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Improving the readability of content cards

🔥 Campfire 31: Content cards are a popular way to organize content in app design. Cards allow users to browse high-level information while consuming samples before clicking on the card to get the full details.

Alex Dovhyi
Alex Dovhyi
5 min read
Improving the readability of content cards

Using cards alone will not result in a fantastic browsing experience. You must also optimize their readability.

Optimal readability is more than whether or not users can read the text and make out the words. It also indicates whether they can scan and process text efficiently.

Cards can be hard to scan when different text types on the card conflict for attention. As a result, users cannot differentiate the most essential information from the secondary and usually get lost.

If you ever found yourself moving your eyes back and forth around the card — you've experienced difficulties processing information. All because the card had a wrong readability structure.

To fix this, as designers, we can add the appropriate amount of visual emphasis to elements on the card.

Typographic hierarchy of the card

A card usually has a few text types that serve different info functions.

There are:

  • An eyebrow — a categorical word or phrase that describes the content's subject
  • Heading that tells the user what the content is about in a few words
  • Metadata that provides relevant context about the card
  • Body text that describes the content in a short paragraph

To figure out which text types are more important to users, you must establish the typographical hierarchy of your card.

In our case, the proper typographical hierarchy of the card would be:

  1. Heading — The most important because it describes the content the quickest way
  2. Eyebrow — provides additional context on the content subject matter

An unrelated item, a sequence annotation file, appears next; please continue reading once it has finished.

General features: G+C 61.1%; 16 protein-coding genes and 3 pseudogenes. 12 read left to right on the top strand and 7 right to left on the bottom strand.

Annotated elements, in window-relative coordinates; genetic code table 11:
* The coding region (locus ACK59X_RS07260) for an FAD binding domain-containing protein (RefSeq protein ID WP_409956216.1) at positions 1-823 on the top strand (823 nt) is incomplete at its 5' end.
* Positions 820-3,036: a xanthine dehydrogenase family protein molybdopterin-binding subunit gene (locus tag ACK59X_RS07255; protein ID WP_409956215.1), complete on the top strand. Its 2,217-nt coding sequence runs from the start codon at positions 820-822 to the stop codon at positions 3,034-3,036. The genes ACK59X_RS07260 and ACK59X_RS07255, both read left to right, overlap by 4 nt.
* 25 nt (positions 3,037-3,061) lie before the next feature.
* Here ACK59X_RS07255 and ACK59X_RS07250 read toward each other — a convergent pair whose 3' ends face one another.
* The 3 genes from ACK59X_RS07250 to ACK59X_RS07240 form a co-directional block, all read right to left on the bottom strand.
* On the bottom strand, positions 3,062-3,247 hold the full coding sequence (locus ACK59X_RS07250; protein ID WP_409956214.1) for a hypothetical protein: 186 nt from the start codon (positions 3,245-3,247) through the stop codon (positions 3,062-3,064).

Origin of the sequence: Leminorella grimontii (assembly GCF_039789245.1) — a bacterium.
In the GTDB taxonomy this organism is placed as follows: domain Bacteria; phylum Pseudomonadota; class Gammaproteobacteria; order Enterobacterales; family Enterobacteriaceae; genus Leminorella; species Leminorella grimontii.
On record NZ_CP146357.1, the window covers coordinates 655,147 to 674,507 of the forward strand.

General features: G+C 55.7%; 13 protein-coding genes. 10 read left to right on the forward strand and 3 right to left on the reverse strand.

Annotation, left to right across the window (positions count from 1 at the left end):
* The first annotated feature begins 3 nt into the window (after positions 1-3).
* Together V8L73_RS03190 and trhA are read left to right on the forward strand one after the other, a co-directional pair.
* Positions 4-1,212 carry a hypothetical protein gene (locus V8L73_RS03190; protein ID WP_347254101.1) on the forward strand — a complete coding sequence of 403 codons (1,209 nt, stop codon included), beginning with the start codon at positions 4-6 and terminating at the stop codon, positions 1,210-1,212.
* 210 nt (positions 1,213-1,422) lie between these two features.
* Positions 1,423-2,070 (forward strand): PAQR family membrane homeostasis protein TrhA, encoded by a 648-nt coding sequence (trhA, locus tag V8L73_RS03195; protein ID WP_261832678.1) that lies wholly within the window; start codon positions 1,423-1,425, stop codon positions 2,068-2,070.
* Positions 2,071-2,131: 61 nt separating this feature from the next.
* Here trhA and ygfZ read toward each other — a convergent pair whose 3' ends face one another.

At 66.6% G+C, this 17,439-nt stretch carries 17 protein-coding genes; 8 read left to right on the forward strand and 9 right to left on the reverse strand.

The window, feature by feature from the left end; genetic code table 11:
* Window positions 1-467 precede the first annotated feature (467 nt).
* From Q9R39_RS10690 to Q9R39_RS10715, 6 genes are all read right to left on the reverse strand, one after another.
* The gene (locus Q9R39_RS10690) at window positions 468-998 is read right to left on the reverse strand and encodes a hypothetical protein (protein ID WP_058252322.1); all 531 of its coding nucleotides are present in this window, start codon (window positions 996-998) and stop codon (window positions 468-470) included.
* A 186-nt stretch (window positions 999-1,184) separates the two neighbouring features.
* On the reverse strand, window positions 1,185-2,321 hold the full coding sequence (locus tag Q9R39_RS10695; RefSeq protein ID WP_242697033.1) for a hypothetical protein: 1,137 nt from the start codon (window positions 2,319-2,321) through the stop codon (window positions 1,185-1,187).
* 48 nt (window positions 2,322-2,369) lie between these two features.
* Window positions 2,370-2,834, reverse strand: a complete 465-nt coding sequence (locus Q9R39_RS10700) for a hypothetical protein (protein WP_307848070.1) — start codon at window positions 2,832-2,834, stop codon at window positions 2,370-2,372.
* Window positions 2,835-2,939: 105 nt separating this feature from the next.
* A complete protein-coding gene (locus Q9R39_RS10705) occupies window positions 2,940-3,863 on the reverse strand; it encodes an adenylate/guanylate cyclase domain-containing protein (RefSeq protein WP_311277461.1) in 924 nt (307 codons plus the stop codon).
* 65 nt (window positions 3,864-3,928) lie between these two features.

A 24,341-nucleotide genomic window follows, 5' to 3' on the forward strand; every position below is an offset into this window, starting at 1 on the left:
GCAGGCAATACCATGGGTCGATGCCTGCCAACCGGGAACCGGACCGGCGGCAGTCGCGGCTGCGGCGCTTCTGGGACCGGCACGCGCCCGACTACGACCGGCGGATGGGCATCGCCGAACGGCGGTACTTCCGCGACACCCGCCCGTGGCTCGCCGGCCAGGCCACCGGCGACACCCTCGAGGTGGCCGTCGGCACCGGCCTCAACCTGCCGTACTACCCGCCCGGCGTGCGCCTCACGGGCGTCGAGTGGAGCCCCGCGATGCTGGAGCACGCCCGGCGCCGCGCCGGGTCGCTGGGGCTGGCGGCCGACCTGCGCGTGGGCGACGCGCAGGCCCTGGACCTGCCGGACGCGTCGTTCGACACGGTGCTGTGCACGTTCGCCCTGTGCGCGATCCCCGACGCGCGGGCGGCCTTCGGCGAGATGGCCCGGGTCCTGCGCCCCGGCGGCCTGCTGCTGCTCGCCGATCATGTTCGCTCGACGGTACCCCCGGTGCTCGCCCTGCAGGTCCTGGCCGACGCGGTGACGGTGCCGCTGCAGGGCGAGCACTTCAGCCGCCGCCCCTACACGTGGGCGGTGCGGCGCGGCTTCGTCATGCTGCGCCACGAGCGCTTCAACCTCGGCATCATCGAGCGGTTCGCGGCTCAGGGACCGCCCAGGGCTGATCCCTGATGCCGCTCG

3. Metadata — Provides general context about the content for users to gauge its relevance
  4. Body — Contains a descriptive paragraph but takes the most time to read

Users should be directed to scan the text types in this order on your card. You can use visual design techniques to apply proper visual emphasis to the text types.

Controlling the order of what users see

You can control the order of what users scan and dictate a scanning pattern that mirrors your typographical hierarchy with a proper visual emphasis.

The example below illustrates a comparison of how to scan control works. The difference is the emphasis on different text types.

When visual hierarchy is applied, the heading is emphasized to a greater degree. The eyebrow and metadata are emphasized over the body. The result is an efficient scanning pattern that mirrors the typographical hierarchy.

Optimizing for readability is even more beneficial when multiple cards are on the screen. Optimized cards allow users to scan the anchors without visual interference from the surrounding text. Uncontrolled cards are harder to scan because the surrounding text types cause optical interference.

Ways to improve the readability of cards using visual hierarchy

These are some of the visual design techniques you can use to improve the readability of your cards. You can mix and match them to achieve the appropriate result.

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